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Swarm+ Coupling High-Low Atmosphere Interactions: Ion Outflow



The Swarm+ Coupling: High-Low Atmosphere Interactions ITT Statement of Work (SoW) has highlighted the “compelling scientific problem” of “the least-understood causes of planetary winds,” namely planetary outflows induced by “non-thermal (e.g., frictional heating, particle precipitation, wave-particle acceleration) processes.”

The Swarm+ Coupling High-Low Atmosphere Interactions: Ion Outflow (“Swarm+ Outflow”) project, which began in May 2019, centers on using Swarm spacecraft to tackle unanswered questions around non-thermal processes that lead to ion outflow. The project approach is as follows:

  • (i) Determine the conditions (eg., local time, solar wind/interplanetary magnetic field, hemisphere, season) under which 50-Hz magnetic field measurements and electron and ion density, temperature, and flow measurements made by Swarm spacecraft may be applicable for the study of energetic ion outflows;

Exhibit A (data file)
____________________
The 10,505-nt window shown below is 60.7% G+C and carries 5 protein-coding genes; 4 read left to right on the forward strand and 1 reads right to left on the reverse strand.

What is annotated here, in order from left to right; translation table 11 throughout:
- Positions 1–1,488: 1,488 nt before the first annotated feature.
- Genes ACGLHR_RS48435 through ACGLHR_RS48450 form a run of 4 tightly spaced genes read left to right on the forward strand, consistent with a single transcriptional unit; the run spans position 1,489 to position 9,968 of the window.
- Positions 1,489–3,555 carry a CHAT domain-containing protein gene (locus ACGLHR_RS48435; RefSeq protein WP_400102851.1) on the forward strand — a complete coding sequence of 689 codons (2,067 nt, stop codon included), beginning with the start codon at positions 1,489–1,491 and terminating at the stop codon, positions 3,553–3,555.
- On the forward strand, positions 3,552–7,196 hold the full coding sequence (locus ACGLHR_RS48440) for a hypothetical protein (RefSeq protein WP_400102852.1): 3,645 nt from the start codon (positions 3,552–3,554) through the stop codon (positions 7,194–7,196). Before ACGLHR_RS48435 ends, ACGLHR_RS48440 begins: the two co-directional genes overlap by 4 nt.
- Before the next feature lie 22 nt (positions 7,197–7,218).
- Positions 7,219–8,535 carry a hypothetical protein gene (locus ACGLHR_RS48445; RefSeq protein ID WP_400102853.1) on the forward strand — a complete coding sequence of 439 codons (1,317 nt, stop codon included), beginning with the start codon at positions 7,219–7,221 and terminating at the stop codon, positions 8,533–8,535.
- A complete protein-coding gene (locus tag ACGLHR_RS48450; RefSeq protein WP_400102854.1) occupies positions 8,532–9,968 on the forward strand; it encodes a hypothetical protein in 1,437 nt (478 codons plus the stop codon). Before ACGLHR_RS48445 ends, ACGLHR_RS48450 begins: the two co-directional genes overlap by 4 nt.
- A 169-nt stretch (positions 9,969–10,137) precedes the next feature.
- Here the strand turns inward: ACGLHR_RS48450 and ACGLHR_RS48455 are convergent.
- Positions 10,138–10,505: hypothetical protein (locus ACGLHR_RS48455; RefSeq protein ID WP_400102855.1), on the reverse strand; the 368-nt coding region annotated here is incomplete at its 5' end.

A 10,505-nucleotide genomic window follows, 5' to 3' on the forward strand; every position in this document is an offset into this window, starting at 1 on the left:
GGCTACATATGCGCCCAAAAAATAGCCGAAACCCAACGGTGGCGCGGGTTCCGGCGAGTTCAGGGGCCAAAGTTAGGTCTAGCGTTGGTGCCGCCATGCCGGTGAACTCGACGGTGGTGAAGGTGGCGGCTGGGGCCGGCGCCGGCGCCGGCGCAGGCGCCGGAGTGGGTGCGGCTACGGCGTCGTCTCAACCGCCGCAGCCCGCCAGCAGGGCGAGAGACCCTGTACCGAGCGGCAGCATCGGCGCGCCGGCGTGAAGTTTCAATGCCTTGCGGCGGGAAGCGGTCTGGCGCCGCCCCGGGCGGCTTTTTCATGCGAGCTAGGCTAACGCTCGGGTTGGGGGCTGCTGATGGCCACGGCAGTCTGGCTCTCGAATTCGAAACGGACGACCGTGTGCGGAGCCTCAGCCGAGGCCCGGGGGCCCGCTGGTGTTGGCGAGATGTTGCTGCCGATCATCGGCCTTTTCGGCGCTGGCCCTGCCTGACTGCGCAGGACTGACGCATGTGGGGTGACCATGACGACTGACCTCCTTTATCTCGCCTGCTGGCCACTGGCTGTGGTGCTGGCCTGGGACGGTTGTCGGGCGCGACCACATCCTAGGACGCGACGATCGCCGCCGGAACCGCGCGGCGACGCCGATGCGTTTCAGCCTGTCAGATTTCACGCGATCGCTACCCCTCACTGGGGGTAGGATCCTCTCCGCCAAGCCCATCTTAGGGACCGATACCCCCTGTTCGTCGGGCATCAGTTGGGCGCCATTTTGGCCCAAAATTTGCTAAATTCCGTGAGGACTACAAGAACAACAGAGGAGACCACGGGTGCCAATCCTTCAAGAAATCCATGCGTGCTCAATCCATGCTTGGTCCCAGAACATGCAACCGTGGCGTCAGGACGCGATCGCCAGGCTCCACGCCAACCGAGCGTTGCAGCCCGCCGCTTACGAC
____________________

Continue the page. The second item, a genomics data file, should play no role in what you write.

• (ii) Determine possible statistical relationships between magnetic field perturbations measured by Swarm magnetometers and ion upflows/outflows measured at altitudes above, near, and below those of Swarm spacecraft;
  • (iii) Validate and generalize previously published (e.g., Strangeway et al., 2005; Brambles et al., 2011) empirical relationships between electromagnetic perturbations and ion upflows in the Northern Hemisphere cusp region;
  • (iv) Pending positive statistical results, produce a roadmap for development and refining of a Swarm-based ionospheric outflow product.

This approach involves combining Swarm plasma and field measurements with measurements from a host of other instruments, including European Incoherent SCATter (EISCAT) radars, the Cluster satellites, and University of Oslo all-sky camera measurements.

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